NGO auditing and audit firms’ business models under the spotlight


Our insightful Future of Audit series asked some of audit’s top thought leaders to look into the future.

In our Future of Audit Series interview sponsored by ACCA (the Association of Chartered Certified Accountants), Nico Esterhuizen (pictured), CFO of JAM International and AACA chairperson, revealed that NGO auditing is not to be underestimated and necessitates specific skills.

“Joint Aid Management (JAM) International is an African humanitarian aid and development group of organisations that works across the continent, with various different programming efforts, and we are supported by fundraising offices in eight countries, mainly in the northern hemisphere, opening one or two more in the near future,” Nico explained.

Specific NGO accounting standards must be met in some countries. JAM International adheres to International Financial Reporting Standards in its operations in other countries (IFRS). Nico points out that these are standards aimed at the commercial sector. “As NPOs, however, our income statements for reporting purposes would be quite different from our statements that we would use for management accounting,” he says.

JAM International takes the time to communicate and explain these differences to its stakeholders in order to ensure that the reporting is understood in its context. Large donor partners, such as UN agencies, have their own reporting and auditing requirements, according to Nico. “For example, in Uganda we work in refugee camps, and a contract with a UN agency, such as the Food and Agriculture Organization (FAO), will mean for the contract alone a registered external auditor in Uganda will be appointed to audit the project, adding more auditing time to the organisation.”

JAM International collaborates with Grant Thornton, a global audit firm, to try to simplify matters (in South Africa known as SNG Grant Thornton). “That allows us to gain efficiency and reduce some of the time we spend auditing,” Nico explains.

Read more: NGO auditing is not to be underestimated and requires specific skills, says Nico Esterhuizen

In another series interview, Ascendis Health CFO CJ Kujenga pointed out that Audit firms must rethink their historical model if they want to be future fit. According to CJ, the traditional business model of hiring in recruits with accounting degrees straight out of university and putting them through a three-year programme to churn out CAs does not consider the complexity of business or the need for lateral thinking.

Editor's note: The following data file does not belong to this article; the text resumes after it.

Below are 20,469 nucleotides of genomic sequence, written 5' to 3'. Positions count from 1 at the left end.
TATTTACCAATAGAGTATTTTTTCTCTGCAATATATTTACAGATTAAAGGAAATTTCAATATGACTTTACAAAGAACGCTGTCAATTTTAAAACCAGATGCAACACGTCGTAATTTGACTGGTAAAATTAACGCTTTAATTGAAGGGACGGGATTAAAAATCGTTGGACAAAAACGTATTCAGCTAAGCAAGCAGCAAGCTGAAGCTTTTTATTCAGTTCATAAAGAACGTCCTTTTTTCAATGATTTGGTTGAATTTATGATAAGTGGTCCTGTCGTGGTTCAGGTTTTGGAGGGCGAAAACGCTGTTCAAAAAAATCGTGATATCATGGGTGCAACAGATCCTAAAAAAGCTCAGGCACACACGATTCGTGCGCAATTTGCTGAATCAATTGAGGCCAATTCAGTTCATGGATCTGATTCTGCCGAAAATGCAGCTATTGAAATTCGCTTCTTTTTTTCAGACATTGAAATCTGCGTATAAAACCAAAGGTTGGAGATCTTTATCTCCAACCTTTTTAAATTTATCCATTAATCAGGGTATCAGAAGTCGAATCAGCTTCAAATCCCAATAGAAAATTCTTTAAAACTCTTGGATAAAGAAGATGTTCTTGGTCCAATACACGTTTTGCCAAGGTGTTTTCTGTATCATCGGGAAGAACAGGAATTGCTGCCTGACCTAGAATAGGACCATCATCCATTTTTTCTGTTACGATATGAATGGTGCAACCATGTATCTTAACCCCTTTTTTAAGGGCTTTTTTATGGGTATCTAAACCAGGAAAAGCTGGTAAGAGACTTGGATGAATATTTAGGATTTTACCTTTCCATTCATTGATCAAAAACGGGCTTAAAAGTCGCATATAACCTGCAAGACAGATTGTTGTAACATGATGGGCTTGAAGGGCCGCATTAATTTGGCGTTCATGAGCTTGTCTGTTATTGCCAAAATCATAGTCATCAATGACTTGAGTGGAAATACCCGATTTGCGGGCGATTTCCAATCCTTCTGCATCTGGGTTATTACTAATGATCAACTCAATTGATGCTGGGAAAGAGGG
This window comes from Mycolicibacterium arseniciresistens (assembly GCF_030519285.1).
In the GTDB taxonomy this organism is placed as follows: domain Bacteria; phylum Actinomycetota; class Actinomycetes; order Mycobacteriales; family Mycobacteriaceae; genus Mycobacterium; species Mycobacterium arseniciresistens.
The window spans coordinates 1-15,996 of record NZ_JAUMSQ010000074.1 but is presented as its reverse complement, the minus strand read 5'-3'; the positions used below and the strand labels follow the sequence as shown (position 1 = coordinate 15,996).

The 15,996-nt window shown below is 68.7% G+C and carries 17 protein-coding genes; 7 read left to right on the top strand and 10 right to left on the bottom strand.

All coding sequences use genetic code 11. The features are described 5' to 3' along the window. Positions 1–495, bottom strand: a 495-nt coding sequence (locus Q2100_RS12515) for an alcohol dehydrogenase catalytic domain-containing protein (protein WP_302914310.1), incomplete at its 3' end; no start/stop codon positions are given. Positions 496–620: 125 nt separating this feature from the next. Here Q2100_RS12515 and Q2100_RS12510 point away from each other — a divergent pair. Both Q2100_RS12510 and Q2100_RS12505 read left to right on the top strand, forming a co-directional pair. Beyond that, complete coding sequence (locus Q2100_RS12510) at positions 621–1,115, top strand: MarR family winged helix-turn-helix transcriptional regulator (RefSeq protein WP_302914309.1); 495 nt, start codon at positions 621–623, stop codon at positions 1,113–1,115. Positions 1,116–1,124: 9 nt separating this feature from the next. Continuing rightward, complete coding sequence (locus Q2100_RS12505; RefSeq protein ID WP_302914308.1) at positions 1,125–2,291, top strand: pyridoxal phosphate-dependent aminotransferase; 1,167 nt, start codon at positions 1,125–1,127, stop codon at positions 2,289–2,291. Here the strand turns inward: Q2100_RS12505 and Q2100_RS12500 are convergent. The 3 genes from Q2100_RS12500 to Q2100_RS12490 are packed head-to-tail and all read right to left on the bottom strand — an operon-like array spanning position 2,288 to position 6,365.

“My concern is that we bring in really bright students and almost ‘dumb them down’ immediately because we make them focus solely on this tick-box approach to an audit,” she says. “Yes, there are regulatory requirements, but unless we allow people the room to think – to really understand a business, its strategy, its business model – we’re creating a group of people who can’t grapple with the complexity of modern business."

CJ went on to say that audit professionals need to think beyond the signing of an audit report. “They have to start thinking in a more sustainable fashion about the business in five- or 10-years’ time. Otherwise, we’ll continue to have the ‘surprises’ like Steinhoff and the other corporate failures we’ve seen in recent years,” she adds.

According to CJ, the current auditing business model is risk-averse and designed to see the world in black and white, and it is a very rigid model in a rapidly evolving and increasingly complex commercial world.

“This approach may work 80 percent of the time, but the problem is that the remaining 20 percent frequently has a greater impact on the fundamentals related to business sustainability than the audit was able to absorb from a complexity standpoint,” she explains.

Read more: Audit firms must re-look their business model, says Ascendis Health CFO

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